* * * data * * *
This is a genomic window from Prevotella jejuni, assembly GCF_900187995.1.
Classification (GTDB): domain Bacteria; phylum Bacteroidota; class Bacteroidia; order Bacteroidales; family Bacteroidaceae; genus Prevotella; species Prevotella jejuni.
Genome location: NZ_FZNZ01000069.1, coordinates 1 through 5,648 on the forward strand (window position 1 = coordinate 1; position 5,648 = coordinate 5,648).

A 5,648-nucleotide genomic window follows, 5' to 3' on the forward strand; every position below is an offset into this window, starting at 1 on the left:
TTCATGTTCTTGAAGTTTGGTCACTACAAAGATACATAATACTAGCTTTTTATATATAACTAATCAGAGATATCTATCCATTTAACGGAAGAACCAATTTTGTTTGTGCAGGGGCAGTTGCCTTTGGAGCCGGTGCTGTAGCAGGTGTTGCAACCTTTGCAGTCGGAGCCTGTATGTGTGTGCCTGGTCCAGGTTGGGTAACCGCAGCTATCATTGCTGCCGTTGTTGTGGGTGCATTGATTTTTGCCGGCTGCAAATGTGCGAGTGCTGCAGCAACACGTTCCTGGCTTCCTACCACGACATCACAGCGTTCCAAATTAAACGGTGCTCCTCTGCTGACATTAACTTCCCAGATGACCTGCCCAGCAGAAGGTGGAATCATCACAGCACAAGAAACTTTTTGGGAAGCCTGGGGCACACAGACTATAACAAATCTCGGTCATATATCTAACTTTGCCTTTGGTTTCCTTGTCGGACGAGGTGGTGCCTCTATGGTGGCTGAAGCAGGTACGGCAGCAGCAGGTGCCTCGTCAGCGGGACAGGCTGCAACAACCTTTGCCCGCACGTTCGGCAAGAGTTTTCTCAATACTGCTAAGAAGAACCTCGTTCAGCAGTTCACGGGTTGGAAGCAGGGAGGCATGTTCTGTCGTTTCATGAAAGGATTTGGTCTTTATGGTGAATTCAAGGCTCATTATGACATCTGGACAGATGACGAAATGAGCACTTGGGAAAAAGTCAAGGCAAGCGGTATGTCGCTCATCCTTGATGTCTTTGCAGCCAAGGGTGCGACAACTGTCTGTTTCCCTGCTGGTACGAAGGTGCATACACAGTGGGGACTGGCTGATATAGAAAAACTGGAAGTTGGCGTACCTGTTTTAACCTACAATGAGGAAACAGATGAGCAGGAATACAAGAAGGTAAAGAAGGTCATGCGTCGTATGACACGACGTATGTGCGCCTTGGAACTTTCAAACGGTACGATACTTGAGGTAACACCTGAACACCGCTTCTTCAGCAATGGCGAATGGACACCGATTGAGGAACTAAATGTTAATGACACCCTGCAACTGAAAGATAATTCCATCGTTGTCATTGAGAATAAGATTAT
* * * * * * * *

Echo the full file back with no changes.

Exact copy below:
This is a genomic window from Prevotella jejuni, assembly GCF_900187995.1.
Classification (GTDB): domain Bacteria; phylum Bacteroidota; class Bacteroidia; order Bacteroidales; family Bacteroidaceae; genus Prevotella; species Prevotella jejuni.
Genome location: NZ_FZNZ01000069.1, coordinates 1 through 5,648 on the forward strand (window position 1 = coordinate 1; position 5,648 = coordinate 5,648).

A 5,648-nucleotide genomic window follows, 5' to 3' on the forward strand; every position below is an offset into this window, starting at 1 on the left:
TTCATGTTCTTGAAGTTTGGTCACTACAAAGATACATAATACTAGCTTTTTATATATAACTAATCAGAGATATCTATCCATTTAACGGAAGAACCAATTTTGTTTGTGCAGGGGCAGTTGCCTTTGGAGCCGGTGCTGTAGCAGGTGTTGCAACCTTTGCAGTCGGAGCCTGTATGTGTGTGCCTGGTCCAGGTTGGGTAACCGCAGCTATCATTGCTGCCGTTGTTGTGGGTGCATTGATTTTTGCCGGCTGCAAATGTGCGAGTGCTGCAGCAACACGTTCCTGGCTTCCTACCACGACATCACAGCGTTCCAAATTAAACGGTGCTCCTCTGCTGACATTAACTTCCCAGATGACCTGCCCAGCAGAAGGTGGAATCATCACAGCACAAGAAACTTTTTGGGAAGCCTGGGGCACACAGACTATAACAAATCTCGGTCATATATCTAACTTTGCCTTTGGTTTCCTTGTCGGACGAGGTGGTGCCTCTATGGTGGCTGAAGCAGGTACGGCAGCAGCAGGTGCCTCGTCAGCGGGACAGGCTGCAACAACCTTTGCCCGCACGTTCGGCAAGAGTTTTCTCAATACTGCTAAGAAGAACCTCGTTCAGCAGTTCACGGGTTGGAAGCAGGGAGGCATGTTCTGTCGTTTCATGAAAGGATTTGGTCTTTATGGTGAATTCAAGGCTCATTATGACATCTGGACAGATGACGAAATGAGCACTTGGGAAAAAGTCAAGGCAAGCGGTATGTCGCTCATCCTTGATGTCTTTGCAGCCAAGGGTGCGACAACTGTCTGTTTCCCTGCTGGTACGAAGGTGCATACACAGTGGGGACTGGCTGATATAGAAAAACTGGAAGTTGGCGTACCTGTTTTAACCTACAATGAGGAAACAGATGAGCAGGAATACAAGAAGGTAAAGAAGGTCATGCGTCGTATGACACGACGTATGTGCGCCTTGGAACTTTCAAACGGTACGATACTTGAGGTAACACCTGAACACCGCTTCTTCAGCAATGGCGAATGGACACCGATTGAGGAACTAAATGTTAATGACACCCTGCAACTGAAAGATAATTCCATCGTTGTCATTGAGAATAAGATTAT